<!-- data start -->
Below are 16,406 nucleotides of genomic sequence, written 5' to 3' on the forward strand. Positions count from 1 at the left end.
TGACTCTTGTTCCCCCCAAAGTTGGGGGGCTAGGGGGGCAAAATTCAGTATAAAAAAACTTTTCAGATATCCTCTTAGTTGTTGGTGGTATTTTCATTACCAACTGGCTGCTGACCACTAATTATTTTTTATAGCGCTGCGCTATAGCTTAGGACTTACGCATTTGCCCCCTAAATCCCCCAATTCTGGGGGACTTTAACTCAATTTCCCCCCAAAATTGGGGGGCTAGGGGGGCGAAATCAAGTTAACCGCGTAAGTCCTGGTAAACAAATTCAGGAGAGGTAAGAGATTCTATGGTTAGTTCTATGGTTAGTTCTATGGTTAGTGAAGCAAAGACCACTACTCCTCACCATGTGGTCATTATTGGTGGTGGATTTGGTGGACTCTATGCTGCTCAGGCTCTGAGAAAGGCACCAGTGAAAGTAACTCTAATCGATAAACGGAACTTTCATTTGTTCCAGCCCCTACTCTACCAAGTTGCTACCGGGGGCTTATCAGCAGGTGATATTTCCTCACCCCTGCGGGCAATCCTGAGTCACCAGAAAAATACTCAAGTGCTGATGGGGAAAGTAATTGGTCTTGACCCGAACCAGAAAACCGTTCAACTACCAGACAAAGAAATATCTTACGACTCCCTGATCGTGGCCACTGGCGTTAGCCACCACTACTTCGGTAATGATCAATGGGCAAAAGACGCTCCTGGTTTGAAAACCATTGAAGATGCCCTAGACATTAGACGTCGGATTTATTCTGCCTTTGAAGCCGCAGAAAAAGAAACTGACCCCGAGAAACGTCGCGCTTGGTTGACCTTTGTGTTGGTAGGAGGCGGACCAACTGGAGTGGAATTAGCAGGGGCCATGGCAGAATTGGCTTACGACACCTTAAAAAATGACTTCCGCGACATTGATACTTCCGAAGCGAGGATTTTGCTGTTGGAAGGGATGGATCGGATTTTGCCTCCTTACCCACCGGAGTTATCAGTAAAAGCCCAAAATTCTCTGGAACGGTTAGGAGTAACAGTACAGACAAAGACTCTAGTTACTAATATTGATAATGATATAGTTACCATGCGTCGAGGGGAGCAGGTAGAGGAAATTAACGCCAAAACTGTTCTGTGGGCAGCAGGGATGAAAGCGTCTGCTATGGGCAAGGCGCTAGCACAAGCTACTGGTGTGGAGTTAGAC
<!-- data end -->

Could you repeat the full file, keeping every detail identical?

Below are 16,406 nucleotides of genomic sequence, written 5' to 3' on the forward strand. Positions count from 1 at the left end.
TGACTCTTGTTCCCCCCAAAGTTGGGGGGCTAGGGGGGCAAAATTCAGTATAAAAAAACTTTTCAGATATCCTCTTAGTTGTTGGTGGTATTTTCATTACCAACTGGCTGCTGACCACTAATTATTTTTTATAGCGCTGCGCTATAGCTTAGGACTTACGCATTTGCCCCCTAAATCCCCCAATTCTGGGGGACTTTAACTCAATTTCCCCCCAAAATTGGGGGGCTAGGGGGGCGAAATCAAGTTAACCGCGTAAGTCCTGGTAAACAAATTCAGGAGAGGTAAGAGATTCTATGGTTAGTTCTATGGTTAGTTCTATGGTTAGTGAAGCAAAGACCACTACTCCTCACCATGTGGTCATTATTGGTGGTGGATTTGGTGGACTCTATGCTGCTCAGGCTCTGAGAAAGGCACCAGTGAAAGTAACTCTAATCGATAAACGGAACTTTCATTTGTTCCAGCCCCTACTCTACCAAGTTGCTACCGGGGGCTTATCAGCAGGTGATATTTCCTCACCCCTGCGGGCAATCCTGAGTCACCAGAAAAATACTCAAGTGCTGATGGGGAAAGTAATTGGTCTTGACCCGAACCAGAAAACCGTTCAACTACCAGACAAAGAAATATCTTACGACTCCCTGATCGTGGCCACTGGCGTTAGCCACCACTACTTCGGTAATGATCAATGGGCAAAAGACGCTCCTGGTTTGAAAACCATTGAAGATGCCCTAGACATTAGACGTCGGATTTATTCTGCCTTTGAAGCCGCAGAAAAAGAAACTGACCCCGAGAAACGTCGCGCTTGGTTGACCTTTGTGTTGGTAGGAGGCGGACCAACTGGAGTGGAATTAGCAGGGGCCATGGCAGAATTGGCTTACGACACCTTAAAAAATGACTTCCGCGACATTGATACTTCCGAAGCGAGGATTTTGCTGTTGGAAGGGATGGATCGGATTTTGCCTCCTTACCCACCGGAGTTATCAGTAAAAGCCCAAAATTCTCTGGAACGGTTAGGAGTAACAGTACAGACAAAGACTCTAGTTACTAATATTGATAATGATATAGTTACCATGCGTCGAGGGGAGCAGGTAGAGGAAATTAACGCCAAAACTGTTCTGTGGGCAGCAGGGATGAAAGCGTCTGCTATGGGCAAGGCGCTAGCACAAGCTACTGGTGTGGAGTTAGAC